"You know what? The bastard blows me out of the water. This guy writes Maine like Ardai writes New York. If you're not reading him, you don't know what you're missing." --Chris F. Holm, author of The Big Reap, The Wrong Goodbye and Dead Harvest.

"Bagley's got the poet's eye, but that doesn't mean everything is prettier in his work. It means the ugly stuff is more vivid. More intense. Like a sudden switch from analog to HD. And that's a trait to very much admire in his work." --Anthony Neil Smith, author of Hogdoggin', Yellow Medicine, The Drummer and Psychosomatic.




Monday, May 11, 2009

Publishers Weekly on UNCAGE ME

They didn't mention my story, but I didn't expect they would since I'm one of those "unfamiliar names." I can only hope that "Welcome to Wal-Mart, Motherfucker" wasn't one of the stories they considered "duds." Overall, it's a good review.


Uncage Me
Edited by Jen Jordan. Bleak House (www.bleakhousebooks.com), $24.95 (296p) ISBN 978-1-60648-015-1; $14.95 paper ISBN 978-1-60648-016-8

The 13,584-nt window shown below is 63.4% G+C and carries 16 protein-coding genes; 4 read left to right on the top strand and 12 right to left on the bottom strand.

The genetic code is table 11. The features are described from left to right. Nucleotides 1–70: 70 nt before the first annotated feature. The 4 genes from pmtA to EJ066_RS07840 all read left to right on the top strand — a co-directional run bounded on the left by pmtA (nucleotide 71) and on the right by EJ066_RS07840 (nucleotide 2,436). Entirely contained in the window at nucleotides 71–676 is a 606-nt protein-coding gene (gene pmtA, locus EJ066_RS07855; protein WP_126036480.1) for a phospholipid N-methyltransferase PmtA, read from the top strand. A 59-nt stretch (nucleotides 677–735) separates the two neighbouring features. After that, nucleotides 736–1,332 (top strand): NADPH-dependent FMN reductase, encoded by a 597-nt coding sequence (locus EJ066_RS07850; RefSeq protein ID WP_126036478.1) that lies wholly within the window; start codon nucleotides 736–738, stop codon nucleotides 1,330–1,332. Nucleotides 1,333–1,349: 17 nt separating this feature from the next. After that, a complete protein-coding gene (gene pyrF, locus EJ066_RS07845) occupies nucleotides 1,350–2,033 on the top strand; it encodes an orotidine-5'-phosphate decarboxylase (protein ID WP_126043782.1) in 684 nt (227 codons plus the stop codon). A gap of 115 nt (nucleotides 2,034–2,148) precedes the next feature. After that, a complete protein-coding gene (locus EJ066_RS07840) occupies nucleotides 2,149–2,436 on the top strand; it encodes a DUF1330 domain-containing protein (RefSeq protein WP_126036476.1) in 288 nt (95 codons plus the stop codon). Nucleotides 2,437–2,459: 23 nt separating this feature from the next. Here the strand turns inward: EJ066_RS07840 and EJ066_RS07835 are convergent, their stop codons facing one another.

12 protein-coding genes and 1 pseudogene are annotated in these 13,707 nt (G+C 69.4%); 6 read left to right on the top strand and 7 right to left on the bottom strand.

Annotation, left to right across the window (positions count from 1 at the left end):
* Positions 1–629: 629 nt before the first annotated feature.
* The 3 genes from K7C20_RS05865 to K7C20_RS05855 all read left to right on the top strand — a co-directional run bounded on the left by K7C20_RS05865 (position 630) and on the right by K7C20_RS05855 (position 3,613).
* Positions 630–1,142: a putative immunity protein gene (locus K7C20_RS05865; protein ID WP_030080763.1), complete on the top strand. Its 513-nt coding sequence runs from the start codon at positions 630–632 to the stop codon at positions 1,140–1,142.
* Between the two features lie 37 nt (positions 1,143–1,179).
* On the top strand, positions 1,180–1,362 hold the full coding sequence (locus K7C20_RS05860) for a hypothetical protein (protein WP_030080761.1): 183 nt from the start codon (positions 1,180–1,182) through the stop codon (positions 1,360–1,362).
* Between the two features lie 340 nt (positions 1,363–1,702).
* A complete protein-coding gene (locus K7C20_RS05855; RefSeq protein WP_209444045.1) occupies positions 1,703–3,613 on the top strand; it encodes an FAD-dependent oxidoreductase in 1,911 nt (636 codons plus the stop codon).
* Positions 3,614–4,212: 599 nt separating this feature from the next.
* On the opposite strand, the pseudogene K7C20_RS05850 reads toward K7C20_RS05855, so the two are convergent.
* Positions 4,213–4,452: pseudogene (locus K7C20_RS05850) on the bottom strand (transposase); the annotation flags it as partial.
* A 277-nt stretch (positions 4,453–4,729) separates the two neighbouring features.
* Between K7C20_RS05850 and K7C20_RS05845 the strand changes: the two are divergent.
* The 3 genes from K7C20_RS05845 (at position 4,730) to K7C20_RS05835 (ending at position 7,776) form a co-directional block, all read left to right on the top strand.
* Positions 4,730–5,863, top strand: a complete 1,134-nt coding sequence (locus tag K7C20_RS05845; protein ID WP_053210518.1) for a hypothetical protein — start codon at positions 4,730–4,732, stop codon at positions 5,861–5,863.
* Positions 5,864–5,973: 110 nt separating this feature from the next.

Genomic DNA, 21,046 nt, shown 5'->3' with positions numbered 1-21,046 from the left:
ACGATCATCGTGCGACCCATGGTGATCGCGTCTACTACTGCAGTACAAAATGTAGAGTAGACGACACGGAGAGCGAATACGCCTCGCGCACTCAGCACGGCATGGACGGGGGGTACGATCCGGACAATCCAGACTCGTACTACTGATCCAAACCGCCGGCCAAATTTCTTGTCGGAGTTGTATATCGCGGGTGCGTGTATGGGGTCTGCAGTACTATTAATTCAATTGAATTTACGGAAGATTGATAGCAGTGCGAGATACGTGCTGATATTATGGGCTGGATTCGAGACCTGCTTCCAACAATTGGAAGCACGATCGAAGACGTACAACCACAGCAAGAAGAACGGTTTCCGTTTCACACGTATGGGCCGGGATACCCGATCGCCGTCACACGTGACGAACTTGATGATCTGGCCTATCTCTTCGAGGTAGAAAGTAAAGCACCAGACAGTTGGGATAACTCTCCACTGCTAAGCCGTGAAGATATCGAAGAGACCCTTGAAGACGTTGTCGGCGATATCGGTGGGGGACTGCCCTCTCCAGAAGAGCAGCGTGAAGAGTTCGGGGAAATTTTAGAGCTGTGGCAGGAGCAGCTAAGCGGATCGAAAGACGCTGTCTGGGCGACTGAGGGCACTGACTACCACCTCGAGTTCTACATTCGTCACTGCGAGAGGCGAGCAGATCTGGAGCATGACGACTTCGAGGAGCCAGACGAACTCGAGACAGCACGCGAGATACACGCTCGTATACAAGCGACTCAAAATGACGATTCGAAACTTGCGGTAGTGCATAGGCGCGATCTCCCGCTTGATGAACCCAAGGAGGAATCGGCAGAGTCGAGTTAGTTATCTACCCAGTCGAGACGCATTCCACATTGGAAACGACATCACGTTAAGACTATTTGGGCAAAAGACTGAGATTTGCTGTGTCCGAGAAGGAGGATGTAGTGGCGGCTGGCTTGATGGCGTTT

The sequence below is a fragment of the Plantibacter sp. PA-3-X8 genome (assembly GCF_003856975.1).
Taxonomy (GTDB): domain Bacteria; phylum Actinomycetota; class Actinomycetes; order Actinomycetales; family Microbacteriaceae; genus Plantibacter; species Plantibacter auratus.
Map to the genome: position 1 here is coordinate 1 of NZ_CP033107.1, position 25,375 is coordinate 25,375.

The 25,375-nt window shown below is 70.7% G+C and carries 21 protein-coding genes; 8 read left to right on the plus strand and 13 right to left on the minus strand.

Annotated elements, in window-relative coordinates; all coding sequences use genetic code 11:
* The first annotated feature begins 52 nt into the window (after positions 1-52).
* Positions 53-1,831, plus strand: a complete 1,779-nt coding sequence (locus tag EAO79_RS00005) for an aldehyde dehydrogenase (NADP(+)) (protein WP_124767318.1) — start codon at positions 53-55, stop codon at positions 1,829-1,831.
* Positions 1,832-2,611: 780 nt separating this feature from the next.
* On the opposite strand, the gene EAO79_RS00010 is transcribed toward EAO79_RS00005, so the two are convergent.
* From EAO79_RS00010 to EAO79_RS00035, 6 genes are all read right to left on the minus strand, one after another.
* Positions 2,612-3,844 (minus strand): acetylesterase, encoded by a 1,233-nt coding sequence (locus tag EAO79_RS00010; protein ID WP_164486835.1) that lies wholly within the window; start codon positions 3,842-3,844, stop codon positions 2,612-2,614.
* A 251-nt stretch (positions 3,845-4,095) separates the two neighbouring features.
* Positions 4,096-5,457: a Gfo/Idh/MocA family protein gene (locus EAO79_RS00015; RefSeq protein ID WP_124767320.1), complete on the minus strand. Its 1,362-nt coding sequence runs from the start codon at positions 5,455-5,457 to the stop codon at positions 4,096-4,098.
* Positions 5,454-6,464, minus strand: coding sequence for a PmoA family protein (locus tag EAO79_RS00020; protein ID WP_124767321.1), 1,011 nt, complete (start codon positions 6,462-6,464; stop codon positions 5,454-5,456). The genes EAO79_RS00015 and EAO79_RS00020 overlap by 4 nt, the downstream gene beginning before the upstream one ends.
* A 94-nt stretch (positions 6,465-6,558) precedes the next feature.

While John Connolly (The Reapers) rightly notes in his introduction that this all-original anthology isn't for the fainthearted, noir lovers will find plenty to savor among the 22 stories from both familiar and unfamiliar names. Steven Torres offers the most moving selection, “The Biography of Stoop, the Thief,” in which a 14-year-old boy tries to save the mother who abandoned him for a life on the streets as a substance abuser. Tim Maleeny's “Prisoner of Love” not only features twists and betrayals but manages to make an ambiguous resolution satisfying rather than frustrating. There are some duds, like Maxim Jakubowski's shocker “We Mate in the Dark,” with its pointless savagery, but on the whole the contributors demonstrate the ability to create believable and memorable characters as well as settings in a few pages. (July).

Review ©2009 Publishers Weekly.

1 comment:

Kieran Shea said...

some duds? those snarky buggers...